By Spiros Sideris – Athens
The Greek has gotten out of the specter of recession and in the coming years it is expected to enter a period of strong recovery, which however, remains fragile because of the uncertainty surrounding the political situation in the country and the negotiations with the Troika. This is mentioned in the latest Monthly Economic Report, the Centre of Planning and Economic Research (KEPE).
As KEPE notes, the Greek economy has entered a recovery phase from the second quarter of 2014, while, according to the most moderate scenario in KEPE’s study, the Greek economy can grow at an average annual growth rate of around 2,4% by 2020. The cumulative effect on the GDP is estimated to be up to 17%, while in the optimistic scenario, the cumulative increase is estimated at 20%.
Overall, according to KEPE, it can be concluded that at this juncture the greek economy is out the specter of recession, with growth expected to be strong for years to come. Key macroeconomic and some leading indicators seem to confirm this trend. However, at this stage the recovery remains fragile, due to specific pathogens existing in the economy and of the uncertainty due to the political developments and negotiations with the partners. The uncertainty seems to be reflected in the spread of Greek bonds, but also the drop of the greek stock market.
Specifically, the General Index of the Athens Stock Exchange on 14.11.2014 stood at 883.54 points, continuing the steep downward trend in recent months, with increased realised volatility. The reverse course of the greek stock market, compared to the other international markets, seems to be associated with basic idiosyncratic characteristics of the economy.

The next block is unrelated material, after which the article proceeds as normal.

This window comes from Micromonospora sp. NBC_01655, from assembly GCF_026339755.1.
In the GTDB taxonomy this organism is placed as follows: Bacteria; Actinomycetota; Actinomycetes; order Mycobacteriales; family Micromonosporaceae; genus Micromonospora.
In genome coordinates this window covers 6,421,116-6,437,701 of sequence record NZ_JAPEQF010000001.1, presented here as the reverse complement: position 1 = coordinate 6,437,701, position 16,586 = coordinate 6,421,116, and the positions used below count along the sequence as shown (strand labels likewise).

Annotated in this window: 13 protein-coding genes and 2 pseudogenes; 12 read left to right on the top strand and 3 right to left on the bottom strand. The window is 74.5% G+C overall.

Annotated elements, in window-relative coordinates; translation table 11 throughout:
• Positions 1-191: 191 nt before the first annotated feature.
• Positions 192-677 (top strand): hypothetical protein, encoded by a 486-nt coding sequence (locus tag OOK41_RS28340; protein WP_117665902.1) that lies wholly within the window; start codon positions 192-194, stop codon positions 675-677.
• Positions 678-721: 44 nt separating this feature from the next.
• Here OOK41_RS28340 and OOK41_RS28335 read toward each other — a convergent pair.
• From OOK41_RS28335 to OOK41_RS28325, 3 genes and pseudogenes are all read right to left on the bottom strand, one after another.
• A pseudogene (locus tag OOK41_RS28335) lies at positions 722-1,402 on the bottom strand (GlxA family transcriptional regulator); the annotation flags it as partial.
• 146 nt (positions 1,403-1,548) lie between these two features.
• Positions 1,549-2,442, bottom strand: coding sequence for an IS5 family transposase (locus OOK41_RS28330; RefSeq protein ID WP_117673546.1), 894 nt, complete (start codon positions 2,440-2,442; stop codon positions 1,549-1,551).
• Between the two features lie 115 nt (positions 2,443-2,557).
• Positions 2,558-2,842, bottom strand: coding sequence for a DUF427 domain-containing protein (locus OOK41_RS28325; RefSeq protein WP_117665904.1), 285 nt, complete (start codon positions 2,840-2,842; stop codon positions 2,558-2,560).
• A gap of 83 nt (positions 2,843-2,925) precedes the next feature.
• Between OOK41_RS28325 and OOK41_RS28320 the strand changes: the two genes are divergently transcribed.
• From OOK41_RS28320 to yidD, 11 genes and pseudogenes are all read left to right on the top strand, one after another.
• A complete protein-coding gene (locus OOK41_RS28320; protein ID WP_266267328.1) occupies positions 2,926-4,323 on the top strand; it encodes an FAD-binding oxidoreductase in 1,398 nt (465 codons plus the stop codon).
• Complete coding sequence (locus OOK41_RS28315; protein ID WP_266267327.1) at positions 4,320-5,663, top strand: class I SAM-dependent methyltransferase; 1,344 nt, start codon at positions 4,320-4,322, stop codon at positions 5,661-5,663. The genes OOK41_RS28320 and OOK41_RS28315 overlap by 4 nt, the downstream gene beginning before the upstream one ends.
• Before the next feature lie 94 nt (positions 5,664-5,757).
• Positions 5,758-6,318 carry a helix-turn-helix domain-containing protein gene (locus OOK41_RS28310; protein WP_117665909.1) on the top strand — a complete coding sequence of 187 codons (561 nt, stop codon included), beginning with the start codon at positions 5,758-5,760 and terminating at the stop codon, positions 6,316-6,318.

Furthermore, uncertainty regarding the election of the President of the Republic and the lack of consensus on the necessary structural reforms appear to outweigh the positive macro-economic data and positive results of the stress tests.
The spread of the 10-year greek government bonds on 11.14.2014 stood at the level of 7.26%, maintained at significantly high levels, nearly three times higher than the levels of other peripheral European economies, such as Portugal and Spain. The rise in the spreads concerns mainly basic characteristics of the greek economy and the risk the country represents, associated with the political uncertainty, but also with the open discussions with partners for the assessment of the greek economy.
Moreover, as noted, the KEPE GRIV index (“fear” index) stood on October 31, 2014, at a level slightly higher than the historical average period of 2/1/2004 – 31/10/2014 (34.5%), at 36.27%. The average for the whole month of October stood at 32.63%, slightly higher than in September, when it stood at 31.75%.